“A picture is worth a thousand words. ” While this is true most of the time such as in family and nature photography, pictures don’t tell the whole story for the Deaf or ELL (English as a Second Language) offender. To address their language needs, jail and prisons officials are hiring graphic art designers to develop glossy, picture aids to assist the Deaf and ELL inmates. For instance, one jail in the south developed a pamphlet made up of a glossary of 25 terms such as “correctional officer,” “jails,” “pat down search,” “bail bond”—all illustrated with one colored picture for each term, followed by the word presented in English, Spanish, French, Italian, Chinese, and Haitian-Creole. These materials I would term “good will” materials as

they show awareness and respect for the offenders’ primary language.

Sign for "Interpret" In ASL, one would add the sign for "person" to signify an interpreter. Image:

Sign for “Interpret” In ASL, one would add the sign for “person” to signify an interpreter. Image:

But these pictionaries don’t really provide the access that Deaf and ELL offenders need. During the jail intake procedures and during the offenders’ stay in jail there is a basic need for more in-depth, 2-way communication between the

inmate and the jail officers. Deaf and ELL offenders need qualified interpreters to explain to them the jail inmate handbook as well as the procedures for grievances while in jail. If they are sexually or physically assaulted, they need to know the procedures in getting help.

In short, picture glossaries “look good” to the outsider. But nothing replaces the need for qualified sign language interpreters for Deaf offenders, and other language interpreters for the ELL offenders.

Jean F. Andrews is a Reading Specialist and Professor of Deaf Studies/Deaf Education at Lamar University.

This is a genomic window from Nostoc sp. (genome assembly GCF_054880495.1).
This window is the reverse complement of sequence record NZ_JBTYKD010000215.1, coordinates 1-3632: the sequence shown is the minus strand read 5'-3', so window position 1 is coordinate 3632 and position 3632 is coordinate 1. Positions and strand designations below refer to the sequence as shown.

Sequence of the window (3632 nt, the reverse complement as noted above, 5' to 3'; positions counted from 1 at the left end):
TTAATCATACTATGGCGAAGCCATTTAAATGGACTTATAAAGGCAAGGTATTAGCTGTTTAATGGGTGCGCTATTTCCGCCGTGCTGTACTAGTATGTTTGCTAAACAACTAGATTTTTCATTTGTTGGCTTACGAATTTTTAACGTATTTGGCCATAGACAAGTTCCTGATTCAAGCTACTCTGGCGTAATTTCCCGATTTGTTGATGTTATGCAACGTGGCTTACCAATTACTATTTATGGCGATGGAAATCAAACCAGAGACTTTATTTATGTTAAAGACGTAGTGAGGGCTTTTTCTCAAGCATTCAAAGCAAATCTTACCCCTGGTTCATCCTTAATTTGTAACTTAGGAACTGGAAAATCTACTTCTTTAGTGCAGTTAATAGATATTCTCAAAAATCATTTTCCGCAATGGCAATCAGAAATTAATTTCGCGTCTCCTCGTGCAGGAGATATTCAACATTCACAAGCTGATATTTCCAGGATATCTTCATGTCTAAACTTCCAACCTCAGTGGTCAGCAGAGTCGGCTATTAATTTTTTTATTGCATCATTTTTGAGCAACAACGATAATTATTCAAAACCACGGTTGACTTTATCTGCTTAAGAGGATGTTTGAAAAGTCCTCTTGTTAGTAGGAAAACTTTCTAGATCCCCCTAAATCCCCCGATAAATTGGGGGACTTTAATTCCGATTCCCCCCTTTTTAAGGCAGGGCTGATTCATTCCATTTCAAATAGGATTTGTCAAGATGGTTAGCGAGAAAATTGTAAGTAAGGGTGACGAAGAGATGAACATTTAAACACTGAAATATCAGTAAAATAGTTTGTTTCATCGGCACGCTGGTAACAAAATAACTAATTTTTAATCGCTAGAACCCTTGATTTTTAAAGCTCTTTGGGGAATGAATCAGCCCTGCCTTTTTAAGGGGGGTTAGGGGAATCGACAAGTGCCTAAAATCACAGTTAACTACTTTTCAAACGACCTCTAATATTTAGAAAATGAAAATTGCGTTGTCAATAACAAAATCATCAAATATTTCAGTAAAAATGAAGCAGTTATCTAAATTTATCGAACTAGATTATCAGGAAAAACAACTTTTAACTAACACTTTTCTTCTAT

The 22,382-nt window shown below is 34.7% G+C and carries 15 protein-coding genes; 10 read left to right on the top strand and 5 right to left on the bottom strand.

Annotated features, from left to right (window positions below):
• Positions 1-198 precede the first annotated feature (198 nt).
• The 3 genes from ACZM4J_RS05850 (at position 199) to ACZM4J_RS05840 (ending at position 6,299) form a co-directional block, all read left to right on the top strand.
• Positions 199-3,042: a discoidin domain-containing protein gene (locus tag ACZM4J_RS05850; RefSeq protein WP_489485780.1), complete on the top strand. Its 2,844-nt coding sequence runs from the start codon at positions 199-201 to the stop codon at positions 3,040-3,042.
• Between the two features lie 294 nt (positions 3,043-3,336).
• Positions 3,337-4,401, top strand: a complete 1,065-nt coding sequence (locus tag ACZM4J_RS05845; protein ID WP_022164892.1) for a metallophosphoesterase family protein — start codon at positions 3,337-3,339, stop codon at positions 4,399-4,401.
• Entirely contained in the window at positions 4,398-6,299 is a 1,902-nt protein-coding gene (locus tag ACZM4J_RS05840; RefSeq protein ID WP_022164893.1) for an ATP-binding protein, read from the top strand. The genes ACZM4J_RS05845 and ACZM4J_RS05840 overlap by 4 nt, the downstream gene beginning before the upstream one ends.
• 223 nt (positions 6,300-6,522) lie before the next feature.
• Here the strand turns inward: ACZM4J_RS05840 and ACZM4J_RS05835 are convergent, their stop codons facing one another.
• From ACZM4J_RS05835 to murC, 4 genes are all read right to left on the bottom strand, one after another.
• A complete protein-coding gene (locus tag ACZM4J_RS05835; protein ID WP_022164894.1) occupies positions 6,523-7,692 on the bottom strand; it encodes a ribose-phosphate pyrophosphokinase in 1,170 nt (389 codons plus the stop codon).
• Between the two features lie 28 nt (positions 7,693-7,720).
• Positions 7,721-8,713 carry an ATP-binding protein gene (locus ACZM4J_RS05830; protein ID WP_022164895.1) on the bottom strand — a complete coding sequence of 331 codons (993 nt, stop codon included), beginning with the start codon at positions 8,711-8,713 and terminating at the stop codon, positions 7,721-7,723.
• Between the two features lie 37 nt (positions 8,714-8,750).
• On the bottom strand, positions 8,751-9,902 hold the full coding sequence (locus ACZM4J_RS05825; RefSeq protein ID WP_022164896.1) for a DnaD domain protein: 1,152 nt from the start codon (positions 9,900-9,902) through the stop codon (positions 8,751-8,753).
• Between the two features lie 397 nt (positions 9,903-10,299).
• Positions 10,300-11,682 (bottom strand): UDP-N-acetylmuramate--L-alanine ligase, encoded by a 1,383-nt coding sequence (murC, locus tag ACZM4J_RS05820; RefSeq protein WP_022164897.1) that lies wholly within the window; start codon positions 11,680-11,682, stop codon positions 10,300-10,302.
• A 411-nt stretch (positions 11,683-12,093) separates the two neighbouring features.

May 2013 at

By BitcoDavid

BitcoDavid is a blogger and a blog site consultant. In former lives, he was an audio engineer, a videographer, a teacher – even a cab driver. He is an avid health and fitness enthusiast and a Pro/Am boxer. He has spent years working with diet and exercise to combat obesity and obesity related illness.


Amazing ASL Video Informs About Domestic Abuse

By BitcoDavid

This video, originally posted to YouTube by DeafHope, was featured on Bellamie Harvard’s The Broken Phoenix Blog.

Not only is the message powerful and enlightening – but the Sign is beautiful. Maybe someday, I’ll be able to sign this well.

BitcoDavid is a blogger and a blog site consultant. In former lives, he was an audio engineer, a videographer, a teacher – even a cab driver. He is an avid health and fitness enthusiast and a Pro/Am boxer. He has spent years working with diet and exercise to combat obesity and obesity related illness.

Broken Sign: Important Announcement from BitcoDavid

By BitcoDavid

I must admit, I learned this the same way a Japanese rock singer learns an American song. Nonetheless, I’m pretty proud of myself.

If you would be interested in doing this, use the contact form below. Please hurry, the window of opportunity is closing fast. Shooting is scheduled for the 1st week in June.

BitcoDavid is a blogger and a blog site consultant. In former lives, he was an audio engineer, a videographer, a teacher – even a cab driver. He is an avid health and fitness enthusiast and a Pro/Am boxer. He has spent years working with diet and exercise to combat obesity and obesity related illness.

Them Hearies; Who Can Figure ‘Em?

By BitcoDavid

Marsha Graham raised an interesting point, this morning. In a post on her site, she asked why Hearies often leave the TV blaring in the background, while attempting an important business call. I responded as best I could with a comment. The above links will take you to her original post, and my comment. I suggest you check them both out. The whole exchange got me thinking about communication in general, and some of the more glaring social differences between the hearing and the HoH and Deaf communities.